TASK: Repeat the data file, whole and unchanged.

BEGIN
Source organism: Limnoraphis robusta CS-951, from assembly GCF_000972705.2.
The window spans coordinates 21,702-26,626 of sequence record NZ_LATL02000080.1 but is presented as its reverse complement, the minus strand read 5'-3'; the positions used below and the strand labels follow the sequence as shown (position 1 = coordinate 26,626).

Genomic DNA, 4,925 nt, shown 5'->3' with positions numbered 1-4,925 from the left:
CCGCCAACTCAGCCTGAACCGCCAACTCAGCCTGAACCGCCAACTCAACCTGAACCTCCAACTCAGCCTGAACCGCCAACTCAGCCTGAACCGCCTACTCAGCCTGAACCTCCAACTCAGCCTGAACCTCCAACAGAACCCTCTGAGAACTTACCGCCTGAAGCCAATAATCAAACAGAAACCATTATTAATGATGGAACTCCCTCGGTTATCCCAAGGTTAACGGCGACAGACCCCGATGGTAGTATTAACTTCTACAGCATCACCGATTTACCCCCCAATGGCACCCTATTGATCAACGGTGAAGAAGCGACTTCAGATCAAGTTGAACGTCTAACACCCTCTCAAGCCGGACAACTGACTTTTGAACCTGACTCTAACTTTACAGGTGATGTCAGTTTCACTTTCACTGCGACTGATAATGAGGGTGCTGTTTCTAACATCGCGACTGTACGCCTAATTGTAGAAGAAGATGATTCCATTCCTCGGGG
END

Source organism: Limnoraphis robusta CS-951, from assembly GCF_000972705.2.
The window spans coordinates 21,702-26,626 of sequence record NZ_LATL02000080.1 but is presented as its reverse complement, the minus strand read 5'-3'; the positions used below and the strand labels follow the sequence as shown (position 1 = coordinate 26,626).

Genomic DNA, 4,925 nt, shown 5'->3' with positions numbered 1-4,925 from the left:
CCGCCAACTCAGCCTGAACCGCCAACTCAGCCTGAACCGCCAACTCAACCTGAACCTCCAACTCAGCCTGAACCGCCAACTCAGCCTGAACCGCCTACTCAGCCTGAACCTCCAACTCAGCCTGAACCTCCAACAGAACCCTCTGAGAACTTACCGCCTGAAGCCAATAATCAAACAGAAACCATTATTAATGATGGAACTCCCTCGGTTATCCCAAGGTTAACGGCGACAGACCCCGATGGTAGTATTAACTTCTACAGCATCACCGATTTACCCCCCAATGGCACCCTATTGATCAACGGTGAAGAAGCGACTTCAGATCAAGTTGAACGTCTAACACCCTCTCAAGCCGGACAACTGACTTTTGAACCTGACTCTAACTTTACAGGTGATGTCAGTTTCACTTTCACTGCGACTGATAATGAGGGTGCTGTTTCTAACATCGCGACTGTACGCCTAATTGTAGAAGAAGATGATTCCATTCCTCGGGG